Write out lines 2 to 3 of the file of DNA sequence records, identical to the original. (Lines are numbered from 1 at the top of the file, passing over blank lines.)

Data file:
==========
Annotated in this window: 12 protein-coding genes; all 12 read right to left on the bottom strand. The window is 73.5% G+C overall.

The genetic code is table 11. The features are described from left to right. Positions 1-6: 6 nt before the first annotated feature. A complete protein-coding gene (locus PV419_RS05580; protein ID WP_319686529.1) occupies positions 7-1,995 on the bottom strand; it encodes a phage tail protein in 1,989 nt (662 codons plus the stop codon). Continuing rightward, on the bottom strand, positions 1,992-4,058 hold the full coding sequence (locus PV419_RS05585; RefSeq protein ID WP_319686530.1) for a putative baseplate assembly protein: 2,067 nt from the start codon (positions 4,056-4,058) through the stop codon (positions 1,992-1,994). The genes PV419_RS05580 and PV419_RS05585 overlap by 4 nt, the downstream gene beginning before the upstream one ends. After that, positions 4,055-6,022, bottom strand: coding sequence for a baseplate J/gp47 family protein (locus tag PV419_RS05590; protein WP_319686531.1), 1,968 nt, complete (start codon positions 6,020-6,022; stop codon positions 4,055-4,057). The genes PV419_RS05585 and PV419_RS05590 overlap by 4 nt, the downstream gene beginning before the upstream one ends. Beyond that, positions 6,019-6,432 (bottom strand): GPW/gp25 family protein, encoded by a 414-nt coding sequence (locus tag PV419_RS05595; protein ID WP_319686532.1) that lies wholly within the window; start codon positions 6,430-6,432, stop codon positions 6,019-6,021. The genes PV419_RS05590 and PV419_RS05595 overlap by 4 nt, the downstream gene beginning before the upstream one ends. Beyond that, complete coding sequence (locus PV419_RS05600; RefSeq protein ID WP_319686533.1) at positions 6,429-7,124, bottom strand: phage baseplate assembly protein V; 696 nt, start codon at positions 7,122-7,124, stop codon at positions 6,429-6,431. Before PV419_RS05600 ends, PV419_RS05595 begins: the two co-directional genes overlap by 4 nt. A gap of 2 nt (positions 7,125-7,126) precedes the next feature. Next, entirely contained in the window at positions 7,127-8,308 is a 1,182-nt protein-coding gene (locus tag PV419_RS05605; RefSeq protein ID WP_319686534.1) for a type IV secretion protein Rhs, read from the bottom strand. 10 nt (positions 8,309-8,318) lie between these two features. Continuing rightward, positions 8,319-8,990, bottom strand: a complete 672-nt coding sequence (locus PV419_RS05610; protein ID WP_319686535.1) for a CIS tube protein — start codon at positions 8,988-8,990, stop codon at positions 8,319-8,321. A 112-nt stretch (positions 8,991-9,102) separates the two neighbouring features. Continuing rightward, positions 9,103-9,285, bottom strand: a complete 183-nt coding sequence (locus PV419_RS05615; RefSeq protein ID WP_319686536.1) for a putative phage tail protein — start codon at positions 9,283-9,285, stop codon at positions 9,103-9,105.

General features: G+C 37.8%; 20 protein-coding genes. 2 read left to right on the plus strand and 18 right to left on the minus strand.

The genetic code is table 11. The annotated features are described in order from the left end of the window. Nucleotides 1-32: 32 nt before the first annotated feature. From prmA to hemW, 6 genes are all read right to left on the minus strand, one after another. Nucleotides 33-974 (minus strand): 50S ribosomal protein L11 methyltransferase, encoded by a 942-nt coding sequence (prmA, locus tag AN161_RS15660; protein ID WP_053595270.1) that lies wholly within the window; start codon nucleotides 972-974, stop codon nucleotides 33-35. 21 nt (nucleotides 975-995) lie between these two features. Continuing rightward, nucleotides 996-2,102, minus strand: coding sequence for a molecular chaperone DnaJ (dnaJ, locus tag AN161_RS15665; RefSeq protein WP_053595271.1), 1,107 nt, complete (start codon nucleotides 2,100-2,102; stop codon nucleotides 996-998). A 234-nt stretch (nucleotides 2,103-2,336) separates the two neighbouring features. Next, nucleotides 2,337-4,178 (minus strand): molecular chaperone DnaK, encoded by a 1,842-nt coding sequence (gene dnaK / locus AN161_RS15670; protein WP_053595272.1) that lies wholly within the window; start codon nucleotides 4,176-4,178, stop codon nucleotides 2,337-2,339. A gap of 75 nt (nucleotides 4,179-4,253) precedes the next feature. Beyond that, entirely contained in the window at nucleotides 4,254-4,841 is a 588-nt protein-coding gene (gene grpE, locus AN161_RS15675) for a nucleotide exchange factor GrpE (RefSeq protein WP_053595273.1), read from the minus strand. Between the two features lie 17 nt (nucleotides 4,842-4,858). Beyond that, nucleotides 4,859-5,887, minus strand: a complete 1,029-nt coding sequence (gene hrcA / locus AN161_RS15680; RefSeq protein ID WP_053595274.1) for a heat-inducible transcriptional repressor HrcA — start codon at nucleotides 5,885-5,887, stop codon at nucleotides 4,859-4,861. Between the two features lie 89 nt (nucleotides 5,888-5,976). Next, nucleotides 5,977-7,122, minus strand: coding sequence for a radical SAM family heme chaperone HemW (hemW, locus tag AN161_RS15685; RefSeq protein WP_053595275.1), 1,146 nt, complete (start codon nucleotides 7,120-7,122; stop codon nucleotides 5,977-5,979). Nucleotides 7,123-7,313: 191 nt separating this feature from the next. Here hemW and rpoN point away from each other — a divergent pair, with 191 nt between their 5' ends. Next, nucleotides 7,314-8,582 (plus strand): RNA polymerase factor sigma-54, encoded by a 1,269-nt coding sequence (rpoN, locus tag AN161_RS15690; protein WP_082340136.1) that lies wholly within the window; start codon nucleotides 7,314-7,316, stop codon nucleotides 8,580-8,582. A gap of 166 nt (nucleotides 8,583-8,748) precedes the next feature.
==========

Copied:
The genetic code is table 11. The features are described from left to right. Positions 1-6: 6 nt before the first annotated feature. A complete protein-coding gene (locus PV419_RS05580; protein ID WP_319686529.1) occupies positions 7-1,995 on the bottom strand; it encodes a phage tail protein in 1,989 nt (662 codons plus the stop codon). Continuing rightward, on the bottom strand, positions 1,992-4,058 hold the full coding sequence (locus PV419_RS05585; RefSeq protein ID WP_319686530.1) for a putative baseplate assembly protein: 2,067 nt from the start codon (positions 4,056-4,058) through the stop codon (positions 1,992-1,994). The genes PV419_RS05580 and PV419_RS05585 overlap by 4 nt, the downstream gene beginning before the upstream one ends. After that, positions 4,055-6,022, bottom strand: coding sequence for a baseplate J/gp47 family protein (locus tag PV419_RS05590; protein WP_319686531.1), 1,968 nt, complete (start codon positions 6,020-6,022; stop codon positions 4,055-4,057). The genes PV419_RS05585 and PV419_RS05590 overlap by 4 nt, the downstream gene beginning before the upstream one ends. Beyond that, positions 6,019-6,432 (bottom strand): GPW/gp25 family protein, encoded by a 414-nt coding sequence (locus tag PV419_RS05595; protein ID WP_319686532.1) that lies wholly within the window; start codon positions 6,430-6,432, stop codon positions 6,019-6,021. The genes PV419_RS05590 and PV419_RS05595 overlap by 4 nt, the downstream gene beginning before the upstream one ends. Beyond that, complete coding sequence (locus PV419_RS05600; RefSeq protein ID WP_319686533.1) at positions 6,429-7,124, bottom strand: phage baseplate assembly protein V; 696 nt, start codon at positions 7,122-7,124, stop codon at positions 6,429-6,431. Before PV419_RS05600 ends, PV419_RS05595 begins: the two co-directional genes overlap by 4 nt. A gap of 2 nt (positions 7,125-7,126) precedes the next feature. Next, entirely contained in the window at positions 7,127-8,308 is a 1,182-nt protein-coding gene (locus tag PV419_RS05605; RefSeq protein ID WP_319686534.1) for a type IV secretion protein Rhs, read from the bottom strand. 10 nt (positions 8,309-8,318) lie between these two features. Continuing rightward, positions 8,319-8,990, bottom strand: a complete 672-nt coding sequence (locus PV419_RS05610; protein ID WP_319686535.1) for a CIS tube protein — start codon at positions 8,988-8,990, stop codon at positions 8,319-8,321. A 112-nt stretch (positions 8,991-9,102) separates the two neighbouring features. Continuing rightward, positions 9,103-9,285, bottom strand: a complete 183-nt coding sequence (locus PV419_RS05615; RefSeq protein ID WP_319686536.1) for a putative phage tail protein — start codon at positions 9,283-9,285, stop codon at positions 9,103-9,105.

General features: G+C 37.8%; 20 protein-coding genes. 2 read left to right on the plus strand and 18 right to left on the minus strand.